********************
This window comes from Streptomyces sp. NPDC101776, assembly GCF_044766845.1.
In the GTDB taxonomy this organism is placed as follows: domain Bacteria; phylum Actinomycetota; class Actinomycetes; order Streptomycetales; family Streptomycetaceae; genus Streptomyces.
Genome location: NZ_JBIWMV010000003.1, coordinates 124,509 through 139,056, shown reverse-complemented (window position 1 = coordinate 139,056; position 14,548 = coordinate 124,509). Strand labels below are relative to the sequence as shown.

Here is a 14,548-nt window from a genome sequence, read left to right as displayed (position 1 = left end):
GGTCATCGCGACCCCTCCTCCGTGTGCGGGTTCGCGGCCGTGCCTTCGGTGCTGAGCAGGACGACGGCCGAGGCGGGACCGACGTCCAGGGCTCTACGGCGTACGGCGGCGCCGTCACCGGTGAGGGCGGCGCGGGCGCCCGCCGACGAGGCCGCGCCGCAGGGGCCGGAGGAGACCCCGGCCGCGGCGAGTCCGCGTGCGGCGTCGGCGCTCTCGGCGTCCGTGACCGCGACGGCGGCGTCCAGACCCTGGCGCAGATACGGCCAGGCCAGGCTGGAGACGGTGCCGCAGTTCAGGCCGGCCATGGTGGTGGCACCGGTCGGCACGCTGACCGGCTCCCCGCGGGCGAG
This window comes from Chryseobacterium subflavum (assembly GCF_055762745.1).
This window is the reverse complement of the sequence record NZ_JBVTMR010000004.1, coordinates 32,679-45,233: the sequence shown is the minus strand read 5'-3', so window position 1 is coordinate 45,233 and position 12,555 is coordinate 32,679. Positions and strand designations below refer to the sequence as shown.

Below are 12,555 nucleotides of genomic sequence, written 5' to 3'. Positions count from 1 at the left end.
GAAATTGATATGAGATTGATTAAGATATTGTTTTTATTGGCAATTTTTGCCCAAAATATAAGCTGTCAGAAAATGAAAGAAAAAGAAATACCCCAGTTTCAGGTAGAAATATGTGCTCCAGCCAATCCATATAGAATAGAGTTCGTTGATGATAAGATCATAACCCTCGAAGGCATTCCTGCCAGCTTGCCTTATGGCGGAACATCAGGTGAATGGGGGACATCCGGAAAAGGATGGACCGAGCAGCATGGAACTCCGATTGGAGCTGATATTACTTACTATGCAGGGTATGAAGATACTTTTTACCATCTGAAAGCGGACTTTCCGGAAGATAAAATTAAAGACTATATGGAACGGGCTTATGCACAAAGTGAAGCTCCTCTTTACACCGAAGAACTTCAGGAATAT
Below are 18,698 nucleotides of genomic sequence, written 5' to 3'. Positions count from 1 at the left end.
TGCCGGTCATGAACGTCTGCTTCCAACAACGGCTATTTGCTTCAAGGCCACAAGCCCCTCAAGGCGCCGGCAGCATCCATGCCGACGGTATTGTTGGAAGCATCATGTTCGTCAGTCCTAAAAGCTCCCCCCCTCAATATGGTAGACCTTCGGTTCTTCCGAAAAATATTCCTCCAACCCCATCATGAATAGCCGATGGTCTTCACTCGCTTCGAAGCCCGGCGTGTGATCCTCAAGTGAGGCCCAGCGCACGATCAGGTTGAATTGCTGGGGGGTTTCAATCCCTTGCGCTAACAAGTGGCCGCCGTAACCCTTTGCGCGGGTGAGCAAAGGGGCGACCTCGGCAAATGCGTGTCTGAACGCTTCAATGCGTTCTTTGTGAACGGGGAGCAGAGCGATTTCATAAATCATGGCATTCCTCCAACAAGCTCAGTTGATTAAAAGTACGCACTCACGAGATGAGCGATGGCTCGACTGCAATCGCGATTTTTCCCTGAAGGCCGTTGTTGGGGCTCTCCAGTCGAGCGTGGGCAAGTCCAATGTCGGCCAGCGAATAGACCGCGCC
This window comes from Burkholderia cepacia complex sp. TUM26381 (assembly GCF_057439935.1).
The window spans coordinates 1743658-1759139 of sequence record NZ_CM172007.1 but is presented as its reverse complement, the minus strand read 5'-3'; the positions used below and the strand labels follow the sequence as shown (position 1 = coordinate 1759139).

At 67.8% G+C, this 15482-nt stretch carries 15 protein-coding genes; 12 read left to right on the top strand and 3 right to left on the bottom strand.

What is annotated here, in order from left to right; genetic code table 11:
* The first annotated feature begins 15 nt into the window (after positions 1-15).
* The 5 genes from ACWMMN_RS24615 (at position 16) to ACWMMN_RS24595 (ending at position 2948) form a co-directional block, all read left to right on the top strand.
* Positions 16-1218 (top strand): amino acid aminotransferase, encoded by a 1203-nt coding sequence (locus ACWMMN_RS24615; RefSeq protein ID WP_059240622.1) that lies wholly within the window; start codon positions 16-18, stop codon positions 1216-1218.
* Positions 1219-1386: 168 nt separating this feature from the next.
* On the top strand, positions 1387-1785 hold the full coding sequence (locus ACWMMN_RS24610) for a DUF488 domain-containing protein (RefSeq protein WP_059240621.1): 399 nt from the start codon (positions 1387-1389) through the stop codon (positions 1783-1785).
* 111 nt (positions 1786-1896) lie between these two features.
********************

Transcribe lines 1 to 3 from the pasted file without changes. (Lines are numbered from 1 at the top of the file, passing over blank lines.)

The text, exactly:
This window comes from Streptomyces sp. NPDC101776, assembly GCF_044766845.1.
In the GTDB taxonomy this organism is placed as follows: domain Bacteria; phylum Actinomycetota; class Actinomycetes; order Streptomycetales; family Streptomycetaceae; genus Streptomyces.
Genome location: NZ_JBIWMV010000003.1, coordinates 124,509 through 139,056, shown reverse-complemented (window position 1 = coordinate 139,056; position 14,548 = coordinate 124,509). Strand labels below are relative to the sequence as shown.